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Hubble Space Telescope Banner

The History of the Hubble Space Telescope

How the Hubble Came to Be

Long before mankind had the ability to go into space, astronomers dreamed of placing a telescope above Earth's obscuring atmosphere. An observatory in space was proposed in 1923 by the German scientist Hermann Oberth, whose work inspired rocket pioneer Dr. Wernher von Braun's interest in space travel. Scientific instruments installed on early rockets, balloons, and satellites in the late 1940s through the early 1960s produced enough exciting scientific revelations to hint at how much remained to be discovered.

In 1962, just four years after NASA was established, a National Academy of Sciences study group recommended the development of a large space telescope as a long-range goal of the fledgling space program. The recommendation was repeated by similar groups in 1965 and 1969.

The first two successful NASA satellites designed for observing the stars were launched in 1968 and in 1972. These Orbiting Astronomical Observatories produced a wealth of information, and support for an even larger, more powerful optical space telescope grew. The approval of the Space Shuttle, with its capacity for manned delivery and servicing of large payloads, made the space telescope concept feasible. NASA selected a team of scientists in 1973 to establish the basic design of such a telescope and its instruments. An expanded group of 60 scientists from 38 institutions was formed to refine those recommendations in 1977. That same year Congress authorized funding for the project.

NASA assigned responsibility for design, development, and construction of the space telescope to the Marshall Space Flight Center in Huntsville, Alabama. Goddard Space Flight Center in Greenbelt, Maryland, was chosen to lead in the development of the scientific instruments and the ground control center. The European Space Agency got involved with the project in 1975.

Marshall selected two primary contractors to build the Hubble Space Telescope. Perkin-Elmer Corporation in Danbury, Connecticut, was chosen to develop the optical system and guidance sensors. Lockheed Missiles and Space Company of Sunnyvale, California, was selected to produce the protective outer shroud and the support systems for the telescope, as well as to assemble the finished product.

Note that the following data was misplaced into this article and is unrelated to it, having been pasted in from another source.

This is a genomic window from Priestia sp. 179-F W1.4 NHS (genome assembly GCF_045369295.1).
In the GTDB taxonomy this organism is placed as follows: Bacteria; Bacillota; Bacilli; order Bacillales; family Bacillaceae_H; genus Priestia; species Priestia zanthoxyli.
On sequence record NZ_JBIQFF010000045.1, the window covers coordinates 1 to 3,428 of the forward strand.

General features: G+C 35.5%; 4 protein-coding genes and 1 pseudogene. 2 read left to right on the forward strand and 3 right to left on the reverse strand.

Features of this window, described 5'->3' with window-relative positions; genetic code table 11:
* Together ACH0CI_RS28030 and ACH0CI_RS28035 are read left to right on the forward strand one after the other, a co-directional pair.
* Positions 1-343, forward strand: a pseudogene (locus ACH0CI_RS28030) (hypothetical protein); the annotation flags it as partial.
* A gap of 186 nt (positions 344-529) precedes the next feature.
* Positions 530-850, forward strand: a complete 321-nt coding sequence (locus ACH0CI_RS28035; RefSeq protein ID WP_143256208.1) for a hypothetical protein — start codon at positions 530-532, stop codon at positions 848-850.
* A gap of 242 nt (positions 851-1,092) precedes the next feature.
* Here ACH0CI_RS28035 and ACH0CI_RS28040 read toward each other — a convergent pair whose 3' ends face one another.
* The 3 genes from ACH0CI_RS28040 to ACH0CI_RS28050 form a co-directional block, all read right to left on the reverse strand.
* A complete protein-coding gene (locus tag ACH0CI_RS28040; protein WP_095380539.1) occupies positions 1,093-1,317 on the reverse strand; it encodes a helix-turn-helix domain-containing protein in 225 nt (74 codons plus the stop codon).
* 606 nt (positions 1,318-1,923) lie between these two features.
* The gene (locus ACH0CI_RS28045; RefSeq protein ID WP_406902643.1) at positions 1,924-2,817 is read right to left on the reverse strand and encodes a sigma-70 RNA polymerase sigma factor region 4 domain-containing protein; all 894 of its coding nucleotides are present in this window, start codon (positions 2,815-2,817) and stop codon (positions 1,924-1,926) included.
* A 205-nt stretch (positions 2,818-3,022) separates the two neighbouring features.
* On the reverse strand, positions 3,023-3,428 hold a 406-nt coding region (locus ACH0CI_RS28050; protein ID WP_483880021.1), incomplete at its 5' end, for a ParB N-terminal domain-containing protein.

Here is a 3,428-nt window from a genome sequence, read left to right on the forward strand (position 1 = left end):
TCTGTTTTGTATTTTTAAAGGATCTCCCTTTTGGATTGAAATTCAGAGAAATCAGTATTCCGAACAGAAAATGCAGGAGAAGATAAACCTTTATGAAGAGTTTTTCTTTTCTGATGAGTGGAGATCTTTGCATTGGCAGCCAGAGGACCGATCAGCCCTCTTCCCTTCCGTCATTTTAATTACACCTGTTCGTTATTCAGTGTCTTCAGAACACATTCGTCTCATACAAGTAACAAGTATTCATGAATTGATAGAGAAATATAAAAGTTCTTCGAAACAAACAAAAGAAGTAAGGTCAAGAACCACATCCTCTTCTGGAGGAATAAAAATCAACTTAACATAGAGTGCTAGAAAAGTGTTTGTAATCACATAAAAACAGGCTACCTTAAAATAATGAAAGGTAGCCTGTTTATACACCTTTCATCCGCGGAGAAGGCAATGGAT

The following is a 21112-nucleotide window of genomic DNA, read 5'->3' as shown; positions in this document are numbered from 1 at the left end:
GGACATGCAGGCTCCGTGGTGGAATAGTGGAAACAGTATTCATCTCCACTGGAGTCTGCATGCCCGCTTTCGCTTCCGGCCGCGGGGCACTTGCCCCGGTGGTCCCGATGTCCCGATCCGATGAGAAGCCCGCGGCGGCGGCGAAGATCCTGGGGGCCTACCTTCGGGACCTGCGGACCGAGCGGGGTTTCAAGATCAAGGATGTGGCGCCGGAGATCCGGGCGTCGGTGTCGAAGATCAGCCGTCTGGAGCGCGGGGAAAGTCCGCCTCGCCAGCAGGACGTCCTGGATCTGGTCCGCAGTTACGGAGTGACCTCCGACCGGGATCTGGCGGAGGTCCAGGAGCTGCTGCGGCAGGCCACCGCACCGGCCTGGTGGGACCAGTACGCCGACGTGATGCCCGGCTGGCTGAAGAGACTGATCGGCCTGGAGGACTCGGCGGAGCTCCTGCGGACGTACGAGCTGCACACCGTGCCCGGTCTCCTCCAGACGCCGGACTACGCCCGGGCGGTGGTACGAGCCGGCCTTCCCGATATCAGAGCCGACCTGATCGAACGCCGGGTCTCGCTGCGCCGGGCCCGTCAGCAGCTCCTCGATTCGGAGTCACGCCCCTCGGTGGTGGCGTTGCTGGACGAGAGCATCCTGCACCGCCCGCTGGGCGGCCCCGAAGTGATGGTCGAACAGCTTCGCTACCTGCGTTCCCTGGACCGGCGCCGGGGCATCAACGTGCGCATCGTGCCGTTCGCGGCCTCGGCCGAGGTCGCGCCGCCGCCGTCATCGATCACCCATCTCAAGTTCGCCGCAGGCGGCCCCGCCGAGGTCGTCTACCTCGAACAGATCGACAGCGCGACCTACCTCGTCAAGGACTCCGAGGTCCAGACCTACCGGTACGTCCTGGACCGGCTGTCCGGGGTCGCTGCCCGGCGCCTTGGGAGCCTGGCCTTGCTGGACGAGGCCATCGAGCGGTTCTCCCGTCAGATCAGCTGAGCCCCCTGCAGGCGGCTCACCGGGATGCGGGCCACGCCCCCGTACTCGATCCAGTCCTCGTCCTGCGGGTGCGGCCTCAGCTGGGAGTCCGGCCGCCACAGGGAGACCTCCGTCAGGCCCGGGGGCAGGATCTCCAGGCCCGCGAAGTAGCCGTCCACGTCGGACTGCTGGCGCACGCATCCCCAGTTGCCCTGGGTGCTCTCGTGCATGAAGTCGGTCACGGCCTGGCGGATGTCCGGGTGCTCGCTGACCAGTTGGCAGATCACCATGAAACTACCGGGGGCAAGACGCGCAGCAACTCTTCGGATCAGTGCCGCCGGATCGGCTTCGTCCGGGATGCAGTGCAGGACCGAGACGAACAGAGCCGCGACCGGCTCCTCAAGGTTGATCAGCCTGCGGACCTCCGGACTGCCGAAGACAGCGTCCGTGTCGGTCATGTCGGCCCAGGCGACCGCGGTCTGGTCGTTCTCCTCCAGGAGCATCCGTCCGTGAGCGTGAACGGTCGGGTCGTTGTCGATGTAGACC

The European Space Agency agreed to furnish the solar arrays and one of the scientific instruments. Goddard scientists were selected to develop one instrument, and three of the others became the responsibility of scientists at major universities.

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The Space Telescope Science Institute, on the campus of Johns Hopkins University in Baltimore, Maryland, was dedicated in 1983. It will perform the science planning for the telescope. Scientists there will select observing proposals from various astronomers, coordinate research, and generate the telescope's observing agenda. They will also archive and distribute results of the investigations. The institute is operated by the Association of Universities for Research in Astronomy and directed by Goddard.

In 1985 the Space Telescope Operations Control Center, located at Goddard, was established as the ground control facility for the telescope. The observing agenda from the Science Institute is translated into computer commands by the control center and relayed to the telescope. In turn, observation data is received at the center and translated into a format usable by the Science Institute. The control center also will monitor the health and safety of the satellite.

Construction and assembly of the space telescope was a painstaking process which spanned almost a decade. The precision-ground mirror was completed in 1981, and the optical assembly was delivered for integration into the satellite in 1984. The science instruments were delivered for testing at NASA in 1983. Assembly of the entire spacecraft was completed in 1985.

Launch of the Hubble Space Telescope was originally scheduled for 1986. It was delayed during the Space Shuttle redesign which followed the Challenger accident. Engineers used the interim period to subject the telescope to intensive testing and evaluation, assuring the greatest possible reliability.